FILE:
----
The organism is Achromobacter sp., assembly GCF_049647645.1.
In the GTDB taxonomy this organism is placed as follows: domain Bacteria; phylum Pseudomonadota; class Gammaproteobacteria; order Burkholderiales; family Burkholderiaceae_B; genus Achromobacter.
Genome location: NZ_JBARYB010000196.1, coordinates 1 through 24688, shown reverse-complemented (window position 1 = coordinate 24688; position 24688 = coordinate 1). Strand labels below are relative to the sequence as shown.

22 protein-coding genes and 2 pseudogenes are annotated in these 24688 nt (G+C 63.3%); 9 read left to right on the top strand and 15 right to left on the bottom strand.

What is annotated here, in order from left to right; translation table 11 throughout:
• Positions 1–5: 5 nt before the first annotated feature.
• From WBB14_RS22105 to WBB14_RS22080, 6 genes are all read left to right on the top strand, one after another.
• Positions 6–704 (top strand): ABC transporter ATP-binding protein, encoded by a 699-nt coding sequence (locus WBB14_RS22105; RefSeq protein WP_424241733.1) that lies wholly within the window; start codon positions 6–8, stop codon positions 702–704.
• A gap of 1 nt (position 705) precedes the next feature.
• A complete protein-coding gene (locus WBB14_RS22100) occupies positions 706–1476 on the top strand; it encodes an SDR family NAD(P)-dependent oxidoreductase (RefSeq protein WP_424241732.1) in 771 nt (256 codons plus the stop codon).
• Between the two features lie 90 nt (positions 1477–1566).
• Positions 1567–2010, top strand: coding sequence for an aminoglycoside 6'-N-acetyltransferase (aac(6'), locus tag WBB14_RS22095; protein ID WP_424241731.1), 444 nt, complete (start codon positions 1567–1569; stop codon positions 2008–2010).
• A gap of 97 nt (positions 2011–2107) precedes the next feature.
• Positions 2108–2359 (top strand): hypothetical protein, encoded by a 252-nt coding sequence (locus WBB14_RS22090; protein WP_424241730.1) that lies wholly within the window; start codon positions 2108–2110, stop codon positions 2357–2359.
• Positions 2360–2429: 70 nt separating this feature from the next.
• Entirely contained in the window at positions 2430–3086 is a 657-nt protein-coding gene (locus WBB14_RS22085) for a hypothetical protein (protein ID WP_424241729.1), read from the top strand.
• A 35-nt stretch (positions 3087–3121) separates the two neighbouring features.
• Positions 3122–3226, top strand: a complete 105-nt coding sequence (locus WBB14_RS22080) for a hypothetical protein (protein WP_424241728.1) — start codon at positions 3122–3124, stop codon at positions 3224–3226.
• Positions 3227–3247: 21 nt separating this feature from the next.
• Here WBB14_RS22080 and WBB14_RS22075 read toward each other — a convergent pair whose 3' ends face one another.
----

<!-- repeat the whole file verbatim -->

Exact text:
The organism is Achromobacter sp., assembly GCF_049647645.1.
In the GTDB taxonomy this organism is placed as follows: domain Bacteria; phylum Pseudomonadota; class Gammaproteobacteria; order Burkholderiales; family Burkholderiaceae_B; genus Achromobacter.
Genome location: NZ_JBARYB010000196.1, coordinates 1 through 24688, shown reverse-complemented (window position 1 = coordinate 24688; position 24688 = coordinate 1). Strand labels below are relative to the sequence as shown.

22 protein-coding genes and 2 pseudogenes are annotated in these 24688 nt (G+C 63.3%); 9 read left to right on the top strand and 15 right to left on the bottom strand.

What is annotated here, in order from left to right; translation table 11 throughout:
• Positions 1–5: 5 nt before the first annotated feature.
• From WBB14_RS22105 to WBB14_RS22080, 6 genes are all read left to right on the top strand, one after another.
• Positions 6–704 (top strand): ABC transporter ATP-binding protein, encoded by a 699-nt coding sequence (locus WBB14_RS22105; RefSeq protein WP_424241733.1) that lies wholly within the window; start codon positions 6–8, stop codon positions 702–704.
• A gap of 1 nt (position 705) precedes the next feature.
• A complete protein-coding gene (locus WBB14_RS22100) occupies positions 706–1476 on the top strand; it encodes an SDR family NAD(P)-dependent oxidoreductase (RefSeq protein WP_424241732.1) in 771 nt (256 codons plus the stop codon).
• Between the two features lie 90 nt (positions 1477–1566).
• Positions 1567–2010, top strand: coding sequence for an aminoglycoside 6'-N-acetyltransferase (aac(6'), locus tag WBB14_RS22095; protein ID WP_424241731.1), 444 nt, complete (start codon positions 1567–1569; stop codon positions 2008–2010).
• A gap of 97 nt (positions 2011–2107) precedes the next feature.
• Positions 2108–2359 (top strand): hypothetical protein, encoded by a 252-nt coding sequence (locus WBB14_RS22090; protein WP_424241730.1) that lies wholly within the window; start codon positions 2108–2110, stop codon positions 2357–2359.
• Positions 2360–2429: 70 nt separating this feature from the next.
• Entirely contained in the window at positions 2430–3086 is a 657-nt protein-coding gene (locus WBB14_RS22085) for a hypothetical protein (protein ID WP_424241729.1), read from the top strand.
• A 35-nt stretch (positions 3087–3121) separates the two neighbouring features.
• Positions 3122–3226, top strand: a complete 105-nt coding sequence (locus WBB14_RS22080) for a hypothetical protein (protein WP_424241728.1) — start codon at positions 3122–3124, stop codon at positions 3224–3226.
• Positions 3227–3247: 21 nt separating this feature from the next.
• Here WBB14_RS22080 and WBB14_RS22075 read toward each other — a convergent pair whose 3' ends face one another.